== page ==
Several bills that would have increased insurance costs died as the Connecticut State Legislature adjourned its 2001 regular session, according to the American Insurance Association.
“A number of bills that would have placed onerous restrictions on insurers and increased costs were defeated as the session adjourned,” said Donald Baldini, AIA assistant vice president, Northeast region.
For example, SB 408, which would have prohibited insurers from using credit history in auto insurance rating, was defeated. “Credit history is an accurate predictor of risk. Banning its use in auto insurance rating would make it harder for insurers to accurately price their product,” Baldini noted.
SB 477, which concerned insurance settlements for total loss vehicles, and SB 1062, which concerned totaled vehicles and certificates of title, also were opposed by AIA and were defeated. “These bills would have increased administrative costs for insurers and consumers while providing no real benefits,” Baldini stated.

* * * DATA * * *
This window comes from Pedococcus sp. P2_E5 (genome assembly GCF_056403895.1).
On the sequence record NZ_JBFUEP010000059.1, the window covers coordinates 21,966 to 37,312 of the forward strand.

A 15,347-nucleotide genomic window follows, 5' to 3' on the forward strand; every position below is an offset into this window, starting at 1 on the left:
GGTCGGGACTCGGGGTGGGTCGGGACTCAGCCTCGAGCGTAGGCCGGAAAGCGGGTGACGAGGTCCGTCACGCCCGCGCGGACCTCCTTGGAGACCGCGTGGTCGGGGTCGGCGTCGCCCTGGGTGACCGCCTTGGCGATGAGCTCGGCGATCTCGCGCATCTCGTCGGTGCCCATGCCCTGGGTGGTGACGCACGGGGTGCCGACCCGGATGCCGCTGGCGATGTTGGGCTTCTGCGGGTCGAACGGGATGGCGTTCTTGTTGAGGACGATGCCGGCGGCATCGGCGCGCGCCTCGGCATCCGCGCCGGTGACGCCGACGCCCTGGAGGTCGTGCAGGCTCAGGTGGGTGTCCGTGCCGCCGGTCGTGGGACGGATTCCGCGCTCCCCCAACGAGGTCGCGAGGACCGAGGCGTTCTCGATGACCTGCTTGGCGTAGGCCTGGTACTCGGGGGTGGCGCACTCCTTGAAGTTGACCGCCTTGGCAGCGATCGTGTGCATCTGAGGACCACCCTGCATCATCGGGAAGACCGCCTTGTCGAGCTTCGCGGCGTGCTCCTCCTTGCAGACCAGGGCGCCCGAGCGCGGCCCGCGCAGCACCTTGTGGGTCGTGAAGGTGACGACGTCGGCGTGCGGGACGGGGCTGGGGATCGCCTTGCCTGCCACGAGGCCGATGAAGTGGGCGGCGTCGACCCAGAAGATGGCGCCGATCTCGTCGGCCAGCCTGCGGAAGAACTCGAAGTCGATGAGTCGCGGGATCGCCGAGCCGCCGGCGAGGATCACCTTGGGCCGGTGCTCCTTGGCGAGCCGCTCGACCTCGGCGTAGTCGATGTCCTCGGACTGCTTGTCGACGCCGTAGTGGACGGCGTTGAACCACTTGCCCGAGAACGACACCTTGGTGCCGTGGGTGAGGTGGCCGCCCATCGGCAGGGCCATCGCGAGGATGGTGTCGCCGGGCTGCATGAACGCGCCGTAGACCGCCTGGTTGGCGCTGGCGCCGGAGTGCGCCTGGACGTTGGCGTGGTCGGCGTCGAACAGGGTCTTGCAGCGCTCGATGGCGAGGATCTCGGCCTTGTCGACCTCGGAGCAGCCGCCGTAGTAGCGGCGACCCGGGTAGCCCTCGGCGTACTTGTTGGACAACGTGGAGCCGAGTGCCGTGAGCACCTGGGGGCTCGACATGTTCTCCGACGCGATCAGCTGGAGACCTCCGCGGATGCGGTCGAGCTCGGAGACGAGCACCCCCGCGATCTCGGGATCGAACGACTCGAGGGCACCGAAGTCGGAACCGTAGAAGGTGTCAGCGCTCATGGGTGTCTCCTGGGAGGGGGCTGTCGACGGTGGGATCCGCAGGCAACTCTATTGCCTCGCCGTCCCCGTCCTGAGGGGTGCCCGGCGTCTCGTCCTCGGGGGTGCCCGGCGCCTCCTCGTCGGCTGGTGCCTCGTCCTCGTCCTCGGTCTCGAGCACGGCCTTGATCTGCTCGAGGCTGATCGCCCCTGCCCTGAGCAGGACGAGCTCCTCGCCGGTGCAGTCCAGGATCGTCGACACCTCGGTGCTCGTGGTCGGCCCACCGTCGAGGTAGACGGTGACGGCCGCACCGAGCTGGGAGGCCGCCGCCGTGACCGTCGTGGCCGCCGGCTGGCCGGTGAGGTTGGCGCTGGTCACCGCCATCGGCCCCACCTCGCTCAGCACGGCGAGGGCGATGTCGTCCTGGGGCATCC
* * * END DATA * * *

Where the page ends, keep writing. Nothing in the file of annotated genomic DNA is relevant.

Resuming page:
AIA also opposed SB 479, a proposal to prohibit insurers from discussing auto repair shop options with policyholders, and SB 525, which would have restricted the use of competitive repair parts for auto body repair. Both bills were defeated. “These proposals would have increased auto insurance costs by restricting competition,” Baldini added.
One important insurance bill passed during the session. SB 1096 is a producer-licensing bill that meets the reciprocity standards of the federal Gramm-Leach-Bliley Act (GLBA). “Connecticut now joins the number of states that have reciprocal standards for producer licensing, which helps to move regulatory modernization forward,” Baldini concluded.
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